The Nobel prize winner Ed Prescott introduced the term “chicken paper” to describe a certain kind of economics research article to the audience at ANU in a public lecture. For background, a macroeconomics paper commonly models the economy as a game (in the game theory sense) between households, sometimes adding the government, firms or banks as additional players. A chicken paper relies on three assumptions: 1) households like chicken, 2) households cannot produce chicken, 3) the government can provide chicken. Prescott’s point was to criticize papers that prove that the intervention of the government in the economy improves welfare. For some papers, such criticism on the grounds of “assuming the result” is justified, for some, not. This applies more broadly than just in macroeconomics.
One example that I think fits Prescott’s description is Woodford (2021, forthcoming in the American Economic Review), pages 10-11: “We suppose that units are unable to credibly promise to repay, except to the extent that the government allows them to issue debt up to a certain limit, the repayment of which is guaranteed by the government. (We assume also that the government is able to force borrowers to repay these guaranteed debts, rather than bearing any losses itself.)” The “units” that Woodford refers to are households, which are also the only producers of goods in the model. Such combined producer-consumers are called yeoman farmers and are a reasonable simplification for modelling purposes.
The inefficiency that the government solves in Woodford (2021) is the one discussed in Hirshleifer (1971) section V (page 568) that public information destroys mutually beneficial trading and insurance opportunities. In Woodford (2021), a negative shock to exactly one industry out of N in the economy occurs and becomes public at time 0 before trade opens. Thus the industries cannot trade contingent claims to insure against this shock. They are informed of the shock before trade. However, the government can make a transfer at time 0 to the shock-affected industry and tax it back later from all industries.
If the government also has to start its subsidizing and taxing after trade opens, it can still provide “retrospective insurance” as Woodford calls it by taxes and subsidies. Market-based “insurance” would also work: the affected industry borrows against the collateral of the government subsidy that is anticipated to arrive in the same period.
Baez-Mendoza et al (2021) claim that for rhesus macaques choosing which of two others to reward in each trial, „the difference in the other’s reputation based on past interactions (i.e., how likely they were to reciprocate over the past 20 trials) had a significant effect on the animal’s choices [odds ratio (OR) = 1.54, t = 9.2, P = 3.5 × 10^-20; fig. S2C]”.
In 20 trials, there are ten chances to reciprocate if I understand the meaning of reciprocation in the study (monkey x gives a reward to the monkey who gave x a reward in the last trial). Depending on interpretation, there are 6-10 chances to react to reciprocation. Six if three trials are required for each reaction: the trial in which a monkey acts, the trial in which another monkey reciprocates and the trial in which a monkey reacts to the reciprocation. Ten if the reaction can coincide with the initial act of the next action-reciprocation pair.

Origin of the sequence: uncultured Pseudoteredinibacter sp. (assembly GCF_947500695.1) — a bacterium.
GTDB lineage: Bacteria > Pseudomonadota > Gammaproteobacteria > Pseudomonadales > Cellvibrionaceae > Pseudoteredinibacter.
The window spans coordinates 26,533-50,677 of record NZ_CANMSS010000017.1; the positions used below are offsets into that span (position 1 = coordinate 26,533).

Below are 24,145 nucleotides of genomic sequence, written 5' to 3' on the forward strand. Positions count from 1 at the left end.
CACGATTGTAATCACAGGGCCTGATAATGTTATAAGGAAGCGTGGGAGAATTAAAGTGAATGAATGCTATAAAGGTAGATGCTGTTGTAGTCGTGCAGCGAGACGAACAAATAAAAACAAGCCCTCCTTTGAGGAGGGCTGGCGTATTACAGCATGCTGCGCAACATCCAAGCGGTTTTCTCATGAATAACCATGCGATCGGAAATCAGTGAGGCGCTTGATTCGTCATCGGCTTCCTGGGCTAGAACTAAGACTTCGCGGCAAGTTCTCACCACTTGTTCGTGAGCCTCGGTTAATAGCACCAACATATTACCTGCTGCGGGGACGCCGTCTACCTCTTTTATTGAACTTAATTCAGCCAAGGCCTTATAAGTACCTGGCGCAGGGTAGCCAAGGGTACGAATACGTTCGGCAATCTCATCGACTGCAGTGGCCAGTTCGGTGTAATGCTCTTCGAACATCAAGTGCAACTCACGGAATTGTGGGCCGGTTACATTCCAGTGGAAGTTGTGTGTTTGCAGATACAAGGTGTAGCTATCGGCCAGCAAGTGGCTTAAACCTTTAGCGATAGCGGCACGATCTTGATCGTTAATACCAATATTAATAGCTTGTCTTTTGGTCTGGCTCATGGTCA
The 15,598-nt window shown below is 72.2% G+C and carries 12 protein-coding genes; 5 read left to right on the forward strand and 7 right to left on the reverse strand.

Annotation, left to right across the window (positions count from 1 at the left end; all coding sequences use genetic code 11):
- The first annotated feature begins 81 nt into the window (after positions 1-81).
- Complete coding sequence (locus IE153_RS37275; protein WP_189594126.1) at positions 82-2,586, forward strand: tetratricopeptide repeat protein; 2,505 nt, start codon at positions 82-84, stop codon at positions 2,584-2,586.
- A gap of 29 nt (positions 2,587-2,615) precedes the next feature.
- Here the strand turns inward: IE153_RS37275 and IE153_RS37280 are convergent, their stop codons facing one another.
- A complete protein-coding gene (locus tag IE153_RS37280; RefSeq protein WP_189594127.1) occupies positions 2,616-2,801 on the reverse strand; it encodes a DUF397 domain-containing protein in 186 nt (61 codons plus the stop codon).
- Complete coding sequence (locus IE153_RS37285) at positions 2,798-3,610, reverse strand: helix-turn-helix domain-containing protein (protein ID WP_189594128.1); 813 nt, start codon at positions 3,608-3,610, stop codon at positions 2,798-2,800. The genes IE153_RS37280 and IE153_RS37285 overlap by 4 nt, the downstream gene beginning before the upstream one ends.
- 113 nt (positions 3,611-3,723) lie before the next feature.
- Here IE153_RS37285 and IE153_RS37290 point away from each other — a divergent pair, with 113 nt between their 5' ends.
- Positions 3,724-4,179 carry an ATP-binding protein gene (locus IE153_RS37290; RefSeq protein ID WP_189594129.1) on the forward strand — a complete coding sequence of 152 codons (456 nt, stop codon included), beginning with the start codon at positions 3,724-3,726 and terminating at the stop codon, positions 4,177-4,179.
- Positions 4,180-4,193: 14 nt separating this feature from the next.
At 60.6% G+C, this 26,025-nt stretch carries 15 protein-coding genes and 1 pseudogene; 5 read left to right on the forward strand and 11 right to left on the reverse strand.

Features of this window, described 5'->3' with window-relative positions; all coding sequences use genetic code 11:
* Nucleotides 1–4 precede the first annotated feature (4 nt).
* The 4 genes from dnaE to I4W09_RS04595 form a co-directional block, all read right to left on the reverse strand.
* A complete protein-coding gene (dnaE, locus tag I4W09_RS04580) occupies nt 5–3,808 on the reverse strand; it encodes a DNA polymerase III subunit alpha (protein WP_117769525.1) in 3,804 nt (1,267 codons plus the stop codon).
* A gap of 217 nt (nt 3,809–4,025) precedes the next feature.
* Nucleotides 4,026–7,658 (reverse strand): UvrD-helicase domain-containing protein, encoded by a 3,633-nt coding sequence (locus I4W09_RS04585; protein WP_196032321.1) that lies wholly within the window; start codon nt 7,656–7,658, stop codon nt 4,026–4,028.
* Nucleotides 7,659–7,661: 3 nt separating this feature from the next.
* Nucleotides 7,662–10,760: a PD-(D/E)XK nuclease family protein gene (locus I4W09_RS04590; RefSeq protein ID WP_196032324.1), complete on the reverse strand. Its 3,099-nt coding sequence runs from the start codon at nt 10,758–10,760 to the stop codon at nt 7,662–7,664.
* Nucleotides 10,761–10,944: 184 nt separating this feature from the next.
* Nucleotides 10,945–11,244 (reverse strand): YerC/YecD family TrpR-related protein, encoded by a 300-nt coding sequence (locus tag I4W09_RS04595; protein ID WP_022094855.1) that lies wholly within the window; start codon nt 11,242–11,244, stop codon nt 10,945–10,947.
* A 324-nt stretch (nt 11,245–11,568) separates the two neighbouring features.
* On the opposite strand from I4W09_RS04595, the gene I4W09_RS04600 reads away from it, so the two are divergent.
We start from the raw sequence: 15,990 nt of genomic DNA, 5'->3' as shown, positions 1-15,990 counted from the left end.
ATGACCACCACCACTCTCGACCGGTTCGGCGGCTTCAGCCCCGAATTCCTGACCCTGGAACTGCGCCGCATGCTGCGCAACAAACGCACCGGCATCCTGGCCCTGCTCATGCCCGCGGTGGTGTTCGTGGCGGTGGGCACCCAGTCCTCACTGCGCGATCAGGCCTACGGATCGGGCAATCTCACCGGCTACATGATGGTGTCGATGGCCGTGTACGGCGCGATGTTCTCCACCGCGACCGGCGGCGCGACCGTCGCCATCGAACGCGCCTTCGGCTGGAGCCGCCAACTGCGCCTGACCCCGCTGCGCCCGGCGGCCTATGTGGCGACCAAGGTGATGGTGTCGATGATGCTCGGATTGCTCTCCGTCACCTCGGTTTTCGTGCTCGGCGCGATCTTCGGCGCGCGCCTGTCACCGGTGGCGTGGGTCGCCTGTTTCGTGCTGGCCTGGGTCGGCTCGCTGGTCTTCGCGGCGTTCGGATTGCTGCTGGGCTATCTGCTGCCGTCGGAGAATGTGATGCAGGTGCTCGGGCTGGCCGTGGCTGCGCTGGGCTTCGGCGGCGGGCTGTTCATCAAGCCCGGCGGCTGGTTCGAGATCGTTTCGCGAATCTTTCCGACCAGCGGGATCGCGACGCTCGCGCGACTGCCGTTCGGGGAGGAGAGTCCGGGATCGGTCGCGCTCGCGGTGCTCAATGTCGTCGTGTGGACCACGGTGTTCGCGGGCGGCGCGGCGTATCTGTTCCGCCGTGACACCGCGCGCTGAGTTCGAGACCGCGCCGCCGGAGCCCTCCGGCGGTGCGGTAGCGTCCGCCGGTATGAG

Under the null hypothesis that the monkey allocates rewards randomly, the probability of giving the reward to the monkey who previously reciprocated the most 10 times out of 10 is 1/1024. The p-value is the probability that the observed effect is due to chance, given the null hypothesis. So the p-value cannot be smaller than about 0.001 for a 20-trial session, which offers at most 10 chances to react to reciprocation. The p-value cannot be 3.5*10^-20 as Baez-Mendoza et al (2021) claim. Their supplementary material does not offer an explanation of how this p-value was calculated.
Interpreting reciprocation or trials differently so that 20 trials offer 20 chances to reciprocate, the minimal p-value is 1/1048576, approximately 10^-6, again far from 3.5*10^-20.
A possible explanation is the sentence “The group performed an average of 105 ± 8.7 (mean ± SEM) trials per session for a total of 22 sessions.” If the monkey has a chance to react to past reciprocation in a third of the 105*22 sessions, then the p-value can indeed be of the order 10^-20. It would be interesting to know how the authors divide the trials into the reputation-building and reaction blocks.
I am not a physicist, so the following may be my misunderstanding. Symmetry seems theoretically impossible, except at one instant. If there was a perfectly symmetric piece of matter (after rotating or reflecting it around some axis, the set of locations of its atoms would be the same as before, just a possibly different atom in each location), then in the next instant of time, its atoms would move to unpredictable locations by the Heisenberg uncertainty principle (the location and momentum of a particle cannot be simultaneously determined). This is because the locations of the atoms would be known by symmetry in the first instant, thus their momenta unknown.
Symmetry may not provide complete information about the locations of the atoms, but constrains their possible locations. Such an upper bound on the uncertainty about locations puts a lower bound on the uncertainty about momenta. Momentum uncertainty creates location uncertainty in the next instant.
Symmetry is probably an approximation: rotating or reflecting a piece of matter, its atoms are in locations close to the previous locations of its atoms. Again, an upper bound on the location uncertainty about the atoms should put a lower bound on the momentum uncertainty. If the atoms move in uncertain directions, then the approximate location symmetry would be lost at some point in time, both in the future and the past.